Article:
Sebastian Junger’s Near Death Experience — Sebastian Junger (In My Time of Dying)

What’s going to happen to you after you die?

Is death something you ignore or something you use to enjoy your days more?

And are near death experiences proof of an after life or just the brain going apeshit because it’s losing oxygen?

Sebastian Junger is no stranger to death. As a war correspondent he survived an IED attack on his vehicle and spent a grueling stint in the treacherous Korengal Valley of Afghanistan.

But in 2020 he came face to face with his own mortality in a very different setting. At home. With his family. And this brush with death shook him much, much deeper because of what — and who — he saw at the threshold into the unknown.

In this discussion, Sebastian shares his amazing story and most importantly how his near death experience has shaped the man he is today.

In this interview:

  • Seeing war as a poker game
  • The illusion of safety, certainty, and control
  • The dream foreshadowing his death
  • Is there room for the unexplainable in your life?
  • Can quantum physics explain an afterlife?


  • The mysterious nurse story
  • What if death wasn’t scary but sacred?
  • What is it like to see into the abyss of death?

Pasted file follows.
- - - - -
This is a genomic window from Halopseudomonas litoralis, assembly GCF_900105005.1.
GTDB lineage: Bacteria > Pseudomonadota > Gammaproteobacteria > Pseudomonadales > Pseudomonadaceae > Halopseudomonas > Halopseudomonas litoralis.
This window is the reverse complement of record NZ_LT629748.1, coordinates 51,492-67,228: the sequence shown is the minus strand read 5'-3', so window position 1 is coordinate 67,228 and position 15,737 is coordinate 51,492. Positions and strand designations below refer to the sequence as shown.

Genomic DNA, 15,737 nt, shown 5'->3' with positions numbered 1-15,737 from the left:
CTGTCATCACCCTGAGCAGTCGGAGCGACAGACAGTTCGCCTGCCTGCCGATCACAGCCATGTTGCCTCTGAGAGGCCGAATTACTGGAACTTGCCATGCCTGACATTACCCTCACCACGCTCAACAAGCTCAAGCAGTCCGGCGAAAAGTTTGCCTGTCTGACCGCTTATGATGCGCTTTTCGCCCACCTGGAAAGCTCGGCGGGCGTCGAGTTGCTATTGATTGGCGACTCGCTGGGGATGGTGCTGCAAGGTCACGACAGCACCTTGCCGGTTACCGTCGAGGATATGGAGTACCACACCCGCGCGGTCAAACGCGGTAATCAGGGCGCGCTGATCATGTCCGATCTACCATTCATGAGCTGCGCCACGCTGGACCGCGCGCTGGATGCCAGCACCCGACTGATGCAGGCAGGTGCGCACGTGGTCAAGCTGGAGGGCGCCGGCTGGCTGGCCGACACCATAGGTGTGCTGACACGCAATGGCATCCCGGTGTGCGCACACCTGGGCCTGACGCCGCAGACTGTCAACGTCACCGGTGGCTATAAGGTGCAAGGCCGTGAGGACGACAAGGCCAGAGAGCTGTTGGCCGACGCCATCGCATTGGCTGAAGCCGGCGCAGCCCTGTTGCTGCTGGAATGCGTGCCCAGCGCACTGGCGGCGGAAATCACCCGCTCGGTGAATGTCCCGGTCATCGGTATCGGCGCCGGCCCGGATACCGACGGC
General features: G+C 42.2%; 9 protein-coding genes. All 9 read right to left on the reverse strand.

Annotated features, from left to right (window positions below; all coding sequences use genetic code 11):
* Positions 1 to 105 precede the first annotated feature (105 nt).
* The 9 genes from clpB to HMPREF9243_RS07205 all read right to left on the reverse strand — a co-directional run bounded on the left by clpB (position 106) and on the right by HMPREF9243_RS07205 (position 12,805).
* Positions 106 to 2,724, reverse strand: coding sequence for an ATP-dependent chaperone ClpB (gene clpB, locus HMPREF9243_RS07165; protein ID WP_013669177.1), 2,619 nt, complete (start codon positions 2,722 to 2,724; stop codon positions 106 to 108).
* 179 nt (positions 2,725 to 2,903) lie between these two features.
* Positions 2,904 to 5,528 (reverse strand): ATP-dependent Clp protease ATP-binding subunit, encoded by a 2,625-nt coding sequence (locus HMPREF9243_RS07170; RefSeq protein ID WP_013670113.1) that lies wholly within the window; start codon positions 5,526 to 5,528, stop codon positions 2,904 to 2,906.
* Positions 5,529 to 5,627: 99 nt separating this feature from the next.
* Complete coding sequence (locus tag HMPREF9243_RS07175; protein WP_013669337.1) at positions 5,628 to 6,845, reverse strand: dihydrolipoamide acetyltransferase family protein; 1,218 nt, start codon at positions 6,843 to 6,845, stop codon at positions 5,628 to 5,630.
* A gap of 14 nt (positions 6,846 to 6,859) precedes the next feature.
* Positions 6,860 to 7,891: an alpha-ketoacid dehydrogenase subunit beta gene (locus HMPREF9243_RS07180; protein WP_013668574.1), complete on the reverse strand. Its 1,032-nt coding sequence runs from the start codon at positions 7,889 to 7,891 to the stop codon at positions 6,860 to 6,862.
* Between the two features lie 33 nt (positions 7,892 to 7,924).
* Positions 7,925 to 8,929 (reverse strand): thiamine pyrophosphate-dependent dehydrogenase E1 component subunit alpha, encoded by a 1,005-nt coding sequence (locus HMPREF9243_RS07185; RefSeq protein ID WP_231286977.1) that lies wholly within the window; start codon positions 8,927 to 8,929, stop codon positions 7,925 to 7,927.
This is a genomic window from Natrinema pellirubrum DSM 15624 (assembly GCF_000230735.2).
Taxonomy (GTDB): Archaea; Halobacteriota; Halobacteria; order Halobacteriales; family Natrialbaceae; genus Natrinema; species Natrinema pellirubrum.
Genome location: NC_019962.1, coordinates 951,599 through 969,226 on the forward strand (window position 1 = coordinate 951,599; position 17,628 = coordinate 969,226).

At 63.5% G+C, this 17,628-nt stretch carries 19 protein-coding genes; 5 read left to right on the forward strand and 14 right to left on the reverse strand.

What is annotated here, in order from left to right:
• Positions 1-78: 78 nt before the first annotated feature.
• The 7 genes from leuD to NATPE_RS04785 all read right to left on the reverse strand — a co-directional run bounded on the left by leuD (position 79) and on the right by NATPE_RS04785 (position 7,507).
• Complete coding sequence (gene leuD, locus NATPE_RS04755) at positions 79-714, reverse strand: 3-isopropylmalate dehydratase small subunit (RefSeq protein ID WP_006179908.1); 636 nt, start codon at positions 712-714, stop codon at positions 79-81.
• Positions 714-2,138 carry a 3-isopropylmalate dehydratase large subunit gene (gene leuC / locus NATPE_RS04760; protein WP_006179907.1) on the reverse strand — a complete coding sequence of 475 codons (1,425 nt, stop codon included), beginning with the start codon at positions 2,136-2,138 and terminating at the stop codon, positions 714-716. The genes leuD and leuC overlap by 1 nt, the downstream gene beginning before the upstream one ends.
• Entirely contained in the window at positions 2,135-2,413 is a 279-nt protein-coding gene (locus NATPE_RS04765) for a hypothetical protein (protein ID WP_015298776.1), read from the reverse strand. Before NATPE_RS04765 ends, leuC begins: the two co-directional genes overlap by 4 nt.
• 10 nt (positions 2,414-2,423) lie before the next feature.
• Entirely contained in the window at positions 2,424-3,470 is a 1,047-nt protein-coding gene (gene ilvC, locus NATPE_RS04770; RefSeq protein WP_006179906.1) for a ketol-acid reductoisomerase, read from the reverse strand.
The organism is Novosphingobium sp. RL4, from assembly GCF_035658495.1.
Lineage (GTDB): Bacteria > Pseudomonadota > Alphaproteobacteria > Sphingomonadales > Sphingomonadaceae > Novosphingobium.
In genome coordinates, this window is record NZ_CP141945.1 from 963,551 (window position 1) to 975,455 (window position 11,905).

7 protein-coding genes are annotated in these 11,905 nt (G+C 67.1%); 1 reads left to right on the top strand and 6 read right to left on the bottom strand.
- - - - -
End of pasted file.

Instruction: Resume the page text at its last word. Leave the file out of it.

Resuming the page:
• The Denial of Death, Ernest Becker
  • Tripp’s disgusting bull shark story
  • The (very dark) Casimir Lizinsky story

About Sebastian Junger

Sebastian Junger is the #1 New York Times Bestselling author of THE PERFECT STORM, FIRE, A DEATH IN BELMONT, WAR, TRIBE, FREEDOM and IN MY TIME OF DYING. As an award-winning journalist, a contributing editor to Vanity Fair and a special correspondent at ABC News, he has covered major international news stories around the world, and has received both a National Magazine Award and a Peabody Award. Junger is also a documentary filmmaker whose debut film “Restrepo”, a feature-length documentary (co-directed with Tim Hetherington), was nominated for an Academy Award and won the Grand Jury Prize at Sundance.

“Restrepo,” which chronicled the deployment of a platoon of U.S. soldiers in Afghanistan’s Korengal Valley, is widely considered to have broken new ground in war reporting. Junger has since produced and directed three additional documentaries about war and its aftermath. “Which Way Is The Front Line From Here?”, which premiered on HBO, chronicles the life and career of his friend and colleague, photojournalist Tim Hetherington, who was killed while covering the civil war in Libya in 2011. “Korengal” returns to the subject of combat and tries to answer the eternal question of why young men miss war. “The Last Patrol”, which also premiered on HBO, examines the complexities of returning from war by following Junger and three friends–all of whom had experienced combat, either as soldiers or reporters–as they travel up the East Coast railroad lines on foot as “high-speed vagrants.”

(Sebastian Junger author photo by Christopher Anderson)